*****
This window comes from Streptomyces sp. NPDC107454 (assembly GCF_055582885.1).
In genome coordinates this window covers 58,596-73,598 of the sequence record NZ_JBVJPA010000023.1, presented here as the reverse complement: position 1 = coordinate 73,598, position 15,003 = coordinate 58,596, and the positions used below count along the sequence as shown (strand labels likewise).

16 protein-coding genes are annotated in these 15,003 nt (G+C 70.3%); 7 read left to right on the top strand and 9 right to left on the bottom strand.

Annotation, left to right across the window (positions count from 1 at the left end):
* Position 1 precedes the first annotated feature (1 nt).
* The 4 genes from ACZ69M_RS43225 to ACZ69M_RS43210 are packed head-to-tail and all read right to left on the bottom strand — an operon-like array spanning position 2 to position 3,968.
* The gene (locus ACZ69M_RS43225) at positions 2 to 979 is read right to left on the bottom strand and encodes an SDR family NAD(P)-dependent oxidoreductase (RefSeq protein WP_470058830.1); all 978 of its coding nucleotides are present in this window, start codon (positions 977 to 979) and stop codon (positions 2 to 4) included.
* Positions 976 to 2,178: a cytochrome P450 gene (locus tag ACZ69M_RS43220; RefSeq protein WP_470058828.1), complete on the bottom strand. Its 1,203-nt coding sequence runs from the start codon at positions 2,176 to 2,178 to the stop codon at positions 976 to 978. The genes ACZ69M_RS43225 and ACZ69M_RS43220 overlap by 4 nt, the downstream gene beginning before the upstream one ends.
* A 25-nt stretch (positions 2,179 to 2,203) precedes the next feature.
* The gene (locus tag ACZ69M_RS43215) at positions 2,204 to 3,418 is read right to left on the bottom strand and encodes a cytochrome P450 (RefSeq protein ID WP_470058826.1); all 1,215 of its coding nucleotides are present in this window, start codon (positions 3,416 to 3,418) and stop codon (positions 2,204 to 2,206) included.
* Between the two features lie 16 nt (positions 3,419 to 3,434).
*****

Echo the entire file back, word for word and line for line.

This window comes from Streptomyces sp. NPDC107454 (assembly GCF_055582885.1).
In genome coordinates this window covers 58,596-73,598 of the sequence record NZ_JBVJPA010000023.1, presented here as the reverse complement: position 1 = coordinate 73,598, position 15,003 = coordinate 58,596, and the positions used below count along the sequence as shown (strand labels likewise).

16 protein-coding genes are annotated in these 15,003 nt (G+C 70.3%); 7 read left to right on the top strand and 9 right to left on the bottom strand.

Annotation, left to right across the window (positions count from 1 at the left end):
* Position 1 precedes the first annotated feature (1 nt).
* The 4 genes from ACZ69M_RS43225 to ACZ69M_RS43210 are packed head-to-tail and all read right to left on the bottom strand — an operon-like array spanning position 2 to position 3,968.
* The gene (locus ACZ69M_RS43225) at positions 2 to 979 is read right to left on the bottom strand and encodes an SDR family NAD(P)-dependent oxidoreductase (RefSeq protein WP_470058830.1); all 978 of its coding nucleotides are present in this window, start codon (positions 977 to 979) and stop codon (positions 2 to 4) included.
* Positions 976 to 2,178: a cytochrome P450 gene (locus tag ACZ69M_RS43220; RefSeq protein WP_470058828.1), complete on the bottom strand. Its 1,203-nt coding sequence runs from the start codon at positions 2,176 to 2,178 to the stop codon at positions 976 to 978. The genes ACZ69M_RS43225 and ACZ69M_RS43220 overlap by 4 nt, the downstream gene beginning before the upstream one ends.
* A 25-nt stretch (positions 2,179 to 2,203) precedes the next feature.
* The gene (locus tag ACZ69M_RS43215) at positions 2,204 to 3,418 is read right to left on the bottom strand and encodes a cytochrome P450 (RefSeq protein ID WP_470058826.1); all 1,215 of its coding nucleotides are present in this window, start codon (positions 3,416 to 3,418) and stop codon (positions 2,204 to 2,206) included.
* Between the two features lie 16 nt (positions 3,419 to 3,434).